Optical networking

Powering considerations of the ONTs in a passive optical LAN

Cemil Canturk from Nokia
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Cemil Canturk from Nokia, Senior Marketing Manager Optical LAN

4 min. read
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Passive Optical LAN is the application of PON technology within the enterprise environment. It´s innovative, disruptive and in particular advantageous in multi-floor buildings and campus networks. It involves a single centralised active equipment, the Optical Line Terminal (OLT), a simple and passive fibre network down to the endpoints and thin-client edge devices, Optical Network Terminal (ONT), which are centrally managed.

In this blog, we describe the different powering options of the ONTs.

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Are you unfamiliar with passive optical LAN (POL)? Then first read our article What is passive optical LAN. In this article the components of a POL are explained and when you need it.

Local powering of ONT with AC power

In the main IT room, we have the OLT which is equipped with redundant power feeds (AC power, AC/DC converter & UPS). SMF and splitters make up the passive infrastructure and finally, we have the ONTs that provide connection to the end-point devices.

Placeholder for Local powering of ONT via AC powerLocal powering of ONT via AC power
Local powering of ONT via AC power

In this case, the ONTs are powered from a local AC power via a separate power supply unit (PSU). The physical size of the PSU is comparable with a PSU of a laptop for example.

Powering ONTs with AC power is used in indoor deployments and addresses most applications in educational institutions, enterprises, real estate, airports, warehouses, manufacturing, etc. by utilising the same electrical outlets provided at the endpoint devices e.g. a desk in an office workspace.

Local powering of ONT with battery backup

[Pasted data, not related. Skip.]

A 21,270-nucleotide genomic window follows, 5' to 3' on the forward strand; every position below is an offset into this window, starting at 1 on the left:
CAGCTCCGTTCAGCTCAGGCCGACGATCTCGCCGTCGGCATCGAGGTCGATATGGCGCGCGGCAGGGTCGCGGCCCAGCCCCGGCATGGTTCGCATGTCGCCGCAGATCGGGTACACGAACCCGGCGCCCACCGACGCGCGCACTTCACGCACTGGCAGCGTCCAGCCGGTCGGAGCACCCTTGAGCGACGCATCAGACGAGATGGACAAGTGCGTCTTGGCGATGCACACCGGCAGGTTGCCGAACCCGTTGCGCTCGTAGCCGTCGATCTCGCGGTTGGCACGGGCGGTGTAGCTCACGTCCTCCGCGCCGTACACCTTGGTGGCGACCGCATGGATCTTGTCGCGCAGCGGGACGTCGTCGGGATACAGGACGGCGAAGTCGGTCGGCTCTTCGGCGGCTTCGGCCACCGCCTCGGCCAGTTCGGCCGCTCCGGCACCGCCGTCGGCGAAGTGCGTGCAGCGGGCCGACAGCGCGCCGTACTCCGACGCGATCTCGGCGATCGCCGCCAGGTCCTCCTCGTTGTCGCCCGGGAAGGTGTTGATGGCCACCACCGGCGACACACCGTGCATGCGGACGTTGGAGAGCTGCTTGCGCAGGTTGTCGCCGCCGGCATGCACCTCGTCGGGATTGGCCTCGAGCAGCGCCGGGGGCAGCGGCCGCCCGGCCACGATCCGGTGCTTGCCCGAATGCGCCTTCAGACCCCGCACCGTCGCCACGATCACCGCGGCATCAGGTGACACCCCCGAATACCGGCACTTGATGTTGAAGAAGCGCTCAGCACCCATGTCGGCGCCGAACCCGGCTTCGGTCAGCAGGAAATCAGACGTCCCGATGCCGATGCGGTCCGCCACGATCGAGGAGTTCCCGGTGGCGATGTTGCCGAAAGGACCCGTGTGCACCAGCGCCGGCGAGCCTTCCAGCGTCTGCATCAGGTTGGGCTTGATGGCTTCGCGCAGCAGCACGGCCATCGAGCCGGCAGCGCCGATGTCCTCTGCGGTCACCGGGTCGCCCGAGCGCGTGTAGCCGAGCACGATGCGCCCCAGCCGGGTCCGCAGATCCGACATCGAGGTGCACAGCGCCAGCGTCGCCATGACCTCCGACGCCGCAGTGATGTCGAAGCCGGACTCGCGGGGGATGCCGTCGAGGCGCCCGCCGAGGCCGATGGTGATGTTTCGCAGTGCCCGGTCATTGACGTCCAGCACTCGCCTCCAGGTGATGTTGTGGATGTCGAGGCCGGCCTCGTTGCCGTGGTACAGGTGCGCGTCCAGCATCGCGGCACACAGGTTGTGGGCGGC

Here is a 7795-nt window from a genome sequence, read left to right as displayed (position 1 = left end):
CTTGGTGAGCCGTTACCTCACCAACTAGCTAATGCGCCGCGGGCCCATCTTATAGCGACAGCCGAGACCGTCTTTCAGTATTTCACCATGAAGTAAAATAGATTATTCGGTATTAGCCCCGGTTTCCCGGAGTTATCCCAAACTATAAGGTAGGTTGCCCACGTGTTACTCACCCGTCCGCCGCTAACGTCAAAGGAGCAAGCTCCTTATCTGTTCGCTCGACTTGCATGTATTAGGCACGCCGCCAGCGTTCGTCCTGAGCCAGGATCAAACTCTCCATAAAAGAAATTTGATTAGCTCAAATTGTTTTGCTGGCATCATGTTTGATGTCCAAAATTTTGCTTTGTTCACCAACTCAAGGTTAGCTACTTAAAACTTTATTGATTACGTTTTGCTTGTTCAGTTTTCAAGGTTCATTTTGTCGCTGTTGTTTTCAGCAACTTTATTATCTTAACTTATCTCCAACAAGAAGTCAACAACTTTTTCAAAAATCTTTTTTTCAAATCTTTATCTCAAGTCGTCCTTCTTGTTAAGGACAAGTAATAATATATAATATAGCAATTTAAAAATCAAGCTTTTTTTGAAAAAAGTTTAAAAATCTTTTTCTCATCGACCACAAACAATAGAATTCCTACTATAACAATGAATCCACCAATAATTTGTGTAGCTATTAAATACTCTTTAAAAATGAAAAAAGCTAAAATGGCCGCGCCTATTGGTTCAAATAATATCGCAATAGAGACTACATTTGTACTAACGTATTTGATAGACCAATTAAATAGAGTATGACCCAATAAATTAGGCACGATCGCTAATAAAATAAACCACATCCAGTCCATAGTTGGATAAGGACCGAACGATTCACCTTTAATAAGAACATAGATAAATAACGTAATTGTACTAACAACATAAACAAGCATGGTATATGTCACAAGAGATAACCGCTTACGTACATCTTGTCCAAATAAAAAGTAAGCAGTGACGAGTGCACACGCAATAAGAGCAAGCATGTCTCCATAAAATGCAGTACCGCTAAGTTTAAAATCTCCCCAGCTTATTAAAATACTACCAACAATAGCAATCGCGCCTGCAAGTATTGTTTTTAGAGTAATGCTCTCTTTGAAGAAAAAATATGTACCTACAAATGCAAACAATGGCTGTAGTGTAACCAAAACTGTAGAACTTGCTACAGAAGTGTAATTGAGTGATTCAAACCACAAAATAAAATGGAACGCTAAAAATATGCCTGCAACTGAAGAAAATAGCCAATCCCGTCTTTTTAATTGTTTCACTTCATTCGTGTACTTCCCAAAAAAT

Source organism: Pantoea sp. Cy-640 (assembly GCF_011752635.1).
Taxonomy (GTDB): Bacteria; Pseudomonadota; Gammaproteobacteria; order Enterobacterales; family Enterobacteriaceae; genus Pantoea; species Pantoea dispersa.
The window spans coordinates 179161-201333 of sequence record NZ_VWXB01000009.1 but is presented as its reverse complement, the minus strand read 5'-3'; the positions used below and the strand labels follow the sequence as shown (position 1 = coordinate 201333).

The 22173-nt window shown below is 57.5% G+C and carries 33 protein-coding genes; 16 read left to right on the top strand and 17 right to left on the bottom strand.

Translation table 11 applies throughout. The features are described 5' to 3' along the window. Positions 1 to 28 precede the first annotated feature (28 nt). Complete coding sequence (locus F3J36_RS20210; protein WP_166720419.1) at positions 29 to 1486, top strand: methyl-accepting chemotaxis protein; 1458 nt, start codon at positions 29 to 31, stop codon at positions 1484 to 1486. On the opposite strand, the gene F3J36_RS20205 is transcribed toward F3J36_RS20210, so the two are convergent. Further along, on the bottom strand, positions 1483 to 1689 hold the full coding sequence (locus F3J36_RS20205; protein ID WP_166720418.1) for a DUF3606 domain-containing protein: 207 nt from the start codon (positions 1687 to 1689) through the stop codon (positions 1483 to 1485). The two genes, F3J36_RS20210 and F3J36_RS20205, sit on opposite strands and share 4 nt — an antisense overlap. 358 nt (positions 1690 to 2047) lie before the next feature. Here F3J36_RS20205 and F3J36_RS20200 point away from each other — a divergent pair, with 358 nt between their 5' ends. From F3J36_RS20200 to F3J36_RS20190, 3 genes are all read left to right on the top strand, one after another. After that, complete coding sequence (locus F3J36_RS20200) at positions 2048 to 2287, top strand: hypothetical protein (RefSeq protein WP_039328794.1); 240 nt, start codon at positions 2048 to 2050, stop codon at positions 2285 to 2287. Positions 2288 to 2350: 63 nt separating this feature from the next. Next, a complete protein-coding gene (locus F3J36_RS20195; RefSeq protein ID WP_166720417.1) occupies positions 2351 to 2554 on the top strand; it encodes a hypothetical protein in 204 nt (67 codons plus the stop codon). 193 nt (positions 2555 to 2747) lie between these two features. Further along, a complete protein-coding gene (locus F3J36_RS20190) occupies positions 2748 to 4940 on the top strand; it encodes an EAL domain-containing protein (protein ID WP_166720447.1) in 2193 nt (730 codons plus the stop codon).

We have the same optical LAN network configuration. However, in this case, the ONTs are equipped with a battery backup unit to prevent network connectivity loss during power outages. The backup time is typically between 30 mins – 120 mins allowing maintenance staff to detect the power outage and switch over to the redundant/standby power generator system in the building/business/unit.

It is mainly used in indoor deployments and addresses applications where power service is known to be unreliable or the application is a mission-critical operation like a call centre in a hospital. The typical guidance is to provide battery backup whenever the application itself is also on a battery backup.

Placeholder for Local powering of ONT with battery backupLocal powering of ONT with battery backup
Local powering of ONT with battery backup

The pros and cons of local powering of an ONT

Pros:

  • Delivers all the benefits of a passive optical LAN solution as the infrastructure is fully passive.
  • No active elements between the OLT and ONTs and hence no failure points in the midspan of the network.
  • Reach is unaffected; one is still able to cover distances up to 20km.
  • Powering ONTs with AC power addresses most applications but in some cases a battery backup unit may be required.